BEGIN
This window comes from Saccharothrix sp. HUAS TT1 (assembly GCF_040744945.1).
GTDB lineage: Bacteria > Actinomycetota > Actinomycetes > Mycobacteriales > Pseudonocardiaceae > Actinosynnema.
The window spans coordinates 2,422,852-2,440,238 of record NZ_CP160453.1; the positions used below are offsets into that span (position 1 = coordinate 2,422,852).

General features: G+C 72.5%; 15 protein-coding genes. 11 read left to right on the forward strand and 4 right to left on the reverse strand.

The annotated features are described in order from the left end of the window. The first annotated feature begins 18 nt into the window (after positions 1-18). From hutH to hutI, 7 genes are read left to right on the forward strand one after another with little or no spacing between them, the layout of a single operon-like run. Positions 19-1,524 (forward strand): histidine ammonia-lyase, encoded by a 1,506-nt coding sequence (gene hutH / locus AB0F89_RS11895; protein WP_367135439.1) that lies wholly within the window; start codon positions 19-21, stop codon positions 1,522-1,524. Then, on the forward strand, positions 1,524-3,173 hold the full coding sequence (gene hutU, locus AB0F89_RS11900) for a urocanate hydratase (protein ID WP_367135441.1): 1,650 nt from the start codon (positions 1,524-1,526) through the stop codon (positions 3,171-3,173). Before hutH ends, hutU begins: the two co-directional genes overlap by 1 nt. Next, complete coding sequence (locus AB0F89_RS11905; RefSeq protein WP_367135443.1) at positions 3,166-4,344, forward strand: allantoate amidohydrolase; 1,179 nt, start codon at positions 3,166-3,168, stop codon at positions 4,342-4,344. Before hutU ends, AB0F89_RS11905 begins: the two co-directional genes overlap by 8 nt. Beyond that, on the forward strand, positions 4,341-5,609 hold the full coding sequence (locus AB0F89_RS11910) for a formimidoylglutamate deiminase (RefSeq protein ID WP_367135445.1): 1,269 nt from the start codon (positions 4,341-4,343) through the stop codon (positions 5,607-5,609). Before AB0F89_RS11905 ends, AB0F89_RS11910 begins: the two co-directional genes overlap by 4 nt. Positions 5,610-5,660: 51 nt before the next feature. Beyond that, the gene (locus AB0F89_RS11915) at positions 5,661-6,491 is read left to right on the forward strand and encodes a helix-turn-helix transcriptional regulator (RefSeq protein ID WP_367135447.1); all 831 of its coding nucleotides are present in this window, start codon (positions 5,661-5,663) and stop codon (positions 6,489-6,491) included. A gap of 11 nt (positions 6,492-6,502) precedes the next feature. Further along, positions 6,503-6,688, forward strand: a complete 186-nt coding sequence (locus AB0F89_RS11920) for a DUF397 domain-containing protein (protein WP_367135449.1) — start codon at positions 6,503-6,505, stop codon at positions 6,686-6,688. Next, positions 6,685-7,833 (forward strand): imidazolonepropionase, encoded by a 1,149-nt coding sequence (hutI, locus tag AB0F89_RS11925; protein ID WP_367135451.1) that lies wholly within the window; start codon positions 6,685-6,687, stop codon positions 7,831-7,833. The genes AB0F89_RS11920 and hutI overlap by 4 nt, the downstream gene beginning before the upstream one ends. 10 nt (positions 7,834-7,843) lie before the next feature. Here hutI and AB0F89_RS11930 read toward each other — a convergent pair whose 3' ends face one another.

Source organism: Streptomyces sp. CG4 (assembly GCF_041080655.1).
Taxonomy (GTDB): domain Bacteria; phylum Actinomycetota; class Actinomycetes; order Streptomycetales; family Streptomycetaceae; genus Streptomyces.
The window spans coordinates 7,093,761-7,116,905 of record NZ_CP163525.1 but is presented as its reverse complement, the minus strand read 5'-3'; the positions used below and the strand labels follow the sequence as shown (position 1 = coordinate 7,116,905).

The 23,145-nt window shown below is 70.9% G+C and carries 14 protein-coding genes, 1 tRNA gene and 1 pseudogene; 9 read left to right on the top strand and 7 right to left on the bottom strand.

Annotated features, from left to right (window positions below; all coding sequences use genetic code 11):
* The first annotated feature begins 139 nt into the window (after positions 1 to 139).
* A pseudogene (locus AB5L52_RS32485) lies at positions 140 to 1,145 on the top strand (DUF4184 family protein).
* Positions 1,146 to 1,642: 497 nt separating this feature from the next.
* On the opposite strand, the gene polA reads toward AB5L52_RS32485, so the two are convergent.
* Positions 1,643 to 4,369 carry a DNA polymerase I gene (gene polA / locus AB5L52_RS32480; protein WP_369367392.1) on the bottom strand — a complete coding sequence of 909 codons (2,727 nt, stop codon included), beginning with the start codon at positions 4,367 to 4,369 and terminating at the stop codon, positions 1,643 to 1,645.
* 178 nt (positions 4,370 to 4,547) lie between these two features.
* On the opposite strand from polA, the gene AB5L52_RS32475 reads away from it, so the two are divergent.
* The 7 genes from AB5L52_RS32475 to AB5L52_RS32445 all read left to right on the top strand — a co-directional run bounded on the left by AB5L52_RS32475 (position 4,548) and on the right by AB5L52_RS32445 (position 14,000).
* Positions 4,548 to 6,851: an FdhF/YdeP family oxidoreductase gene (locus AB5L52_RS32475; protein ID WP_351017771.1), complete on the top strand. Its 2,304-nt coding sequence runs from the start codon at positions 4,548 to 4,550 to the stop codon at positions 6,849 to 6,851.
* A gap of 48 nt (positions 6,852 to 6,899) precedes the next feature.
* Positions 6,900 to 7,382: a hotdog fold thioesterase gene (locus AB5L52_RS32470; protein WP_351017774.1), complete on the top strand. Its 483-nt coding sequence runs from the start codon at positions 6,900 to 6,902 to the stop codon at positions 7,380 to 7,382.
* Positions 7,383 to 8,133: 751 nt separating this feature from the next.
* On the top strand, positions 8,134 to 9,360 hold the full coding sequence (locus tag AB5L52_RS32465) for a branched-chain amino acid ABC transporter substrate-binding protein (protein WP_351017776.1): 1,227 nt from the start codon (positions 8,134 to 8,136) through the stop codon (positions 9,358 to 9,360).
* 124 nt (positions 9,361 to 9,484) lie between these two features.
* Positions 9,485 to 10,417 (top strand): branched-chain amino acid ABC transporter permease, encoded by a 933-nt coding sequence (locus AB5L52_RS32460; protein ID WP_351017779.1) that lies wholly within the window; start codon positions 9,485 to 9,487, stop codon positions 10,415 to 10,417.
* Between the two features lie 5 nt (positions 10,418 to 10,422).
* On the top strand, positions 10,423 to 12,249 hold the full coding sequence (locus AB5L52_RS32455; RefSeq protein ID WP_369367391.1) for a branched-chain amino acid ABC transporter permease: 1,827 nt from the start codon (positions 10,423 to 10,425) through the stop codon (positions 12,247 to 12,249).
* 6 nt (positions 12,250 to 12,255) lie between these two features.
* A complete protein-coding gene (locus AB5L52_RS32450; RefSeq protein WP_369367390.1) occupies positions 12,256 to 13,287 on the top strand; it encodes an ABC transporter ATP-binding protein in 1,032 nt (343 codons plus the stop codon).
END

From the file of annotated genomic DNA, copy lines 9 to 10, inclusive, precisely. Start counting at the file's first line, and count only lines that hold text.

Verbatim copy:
The 23,145-nt window shown below is 70.9% G+C and carries 14 protein-coding genes, 1 tRNA gene and 1 pseudogene; 9 read left to right on the top strand and 7 right to left on the bottom strand.

Annotated features, from left to right (window positions below; all coding sequences use genetic code 11):